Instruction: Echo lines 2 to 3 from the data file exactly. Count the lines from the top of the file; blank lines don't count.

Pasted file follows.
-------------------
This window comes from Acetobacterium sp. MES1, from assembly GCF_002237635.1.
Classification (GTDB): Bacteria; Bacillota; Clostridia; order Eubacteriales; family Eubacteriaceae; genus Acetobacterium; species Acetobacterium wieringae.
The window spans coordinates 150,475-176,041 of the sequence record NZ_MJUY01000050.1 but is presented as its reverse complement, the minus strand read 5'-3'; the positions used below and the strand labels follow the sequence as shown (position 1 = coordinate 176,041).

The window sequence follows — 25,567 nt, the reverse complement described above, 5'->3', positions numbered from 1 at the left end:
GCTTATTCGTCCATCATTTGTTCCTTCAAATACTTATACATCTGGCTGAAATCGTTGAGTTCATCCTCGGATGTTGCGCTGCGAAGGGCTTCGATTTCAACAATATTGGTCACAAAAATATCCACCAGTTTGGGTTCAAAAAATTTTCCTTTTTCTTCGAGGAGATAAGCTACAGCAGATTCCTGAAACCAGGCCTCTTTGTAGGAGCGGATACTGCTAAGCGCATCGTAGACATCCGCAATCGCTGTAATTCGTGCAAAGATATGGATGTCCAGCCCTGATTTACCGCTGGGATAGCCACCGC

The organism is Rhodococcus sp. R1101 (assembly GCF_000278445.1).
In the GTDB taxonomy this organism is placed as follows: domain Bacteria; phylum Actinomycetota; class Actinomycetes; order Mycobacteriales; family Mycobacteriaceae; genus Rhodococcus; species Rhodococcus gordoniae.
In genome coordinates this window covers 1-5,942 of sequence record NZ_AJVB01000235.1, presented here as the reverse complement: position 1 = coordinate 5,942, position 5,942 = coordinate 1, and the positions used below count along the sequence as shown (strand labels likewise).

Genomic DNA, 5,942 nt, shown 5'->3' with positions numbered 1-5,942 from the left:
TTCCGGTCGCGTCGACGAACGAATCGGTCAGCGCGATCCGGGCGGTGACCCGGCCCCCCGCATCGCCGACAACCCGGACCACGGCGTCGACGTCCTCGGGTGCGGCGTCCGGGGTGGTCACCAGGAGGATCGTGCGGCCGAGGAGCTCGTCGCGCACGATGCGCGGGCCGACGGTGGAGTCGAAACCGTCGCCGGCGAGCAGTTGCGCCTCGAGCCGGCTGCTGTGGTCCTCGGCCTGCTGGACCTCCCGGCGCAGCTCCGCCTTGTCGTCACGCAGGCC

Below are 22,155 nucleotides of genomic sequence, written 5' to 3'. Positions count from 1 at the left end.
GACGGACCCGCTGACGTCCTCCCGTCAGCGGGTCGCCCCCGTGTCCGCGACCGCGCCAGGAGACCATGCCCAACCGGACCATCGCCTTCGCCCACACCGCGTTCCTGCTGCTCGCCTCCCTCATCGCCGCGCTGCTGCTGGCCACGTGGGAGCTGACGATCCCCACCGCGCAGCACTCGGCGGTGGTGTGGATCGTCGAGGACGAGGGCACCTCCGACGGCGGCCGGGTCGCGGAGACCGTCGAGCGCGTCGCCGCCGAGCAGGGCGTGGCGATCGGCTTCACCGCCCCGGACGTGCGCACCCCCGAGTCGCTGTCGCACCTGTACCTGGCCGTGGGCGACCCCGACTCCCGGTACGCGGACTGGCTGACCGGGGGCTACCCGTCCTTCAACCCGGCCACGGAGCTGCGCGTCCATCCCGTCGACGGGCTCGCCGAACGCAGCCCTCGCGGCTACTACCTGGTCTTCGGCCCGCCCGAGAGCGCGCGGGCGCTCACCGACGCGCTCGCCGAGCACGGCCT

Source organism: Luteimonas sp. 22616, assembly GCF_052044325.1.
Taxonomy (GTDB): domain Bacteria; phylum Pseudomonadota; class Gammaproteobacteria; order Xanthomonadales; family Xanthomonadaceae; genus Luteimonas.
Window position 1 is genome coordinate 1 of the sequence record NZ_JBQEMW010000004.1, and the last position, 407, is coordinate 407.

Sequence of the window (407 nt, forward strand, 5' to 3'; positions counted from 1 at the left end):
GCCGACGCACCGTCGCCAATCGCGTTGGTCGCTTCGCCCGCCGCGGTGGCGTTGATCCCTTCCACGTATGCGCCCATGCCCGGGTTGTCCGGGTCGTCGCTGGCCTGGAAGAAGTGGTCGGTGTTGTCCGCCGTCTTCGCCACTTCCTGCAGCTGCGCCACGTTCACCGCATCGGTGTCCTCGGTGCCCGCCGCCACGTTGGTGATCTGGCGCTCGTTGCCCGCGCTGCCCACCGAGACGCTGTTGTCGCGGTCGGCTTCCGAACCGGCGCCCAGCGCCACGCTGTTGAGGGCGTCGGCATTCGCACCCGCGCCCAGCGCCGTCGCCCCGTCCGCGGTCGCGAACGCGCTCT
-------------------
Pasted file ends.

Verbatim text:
Classification (GTDB): Bacteria; Bacillota; Clostridia; order Eubacteriales; family Eubacteriaceae; genus Acetobacterium; species Acetobacterium wieringae.
The window spans coordinates 150,475-176,041 of the sequence record NZ_MJUY01000050.1 but is presented as its reverse complement, the minus strand read 5'-3'; the positions used below and the strand labels follow the sequence as shown (position 1 = coordinate 176,041).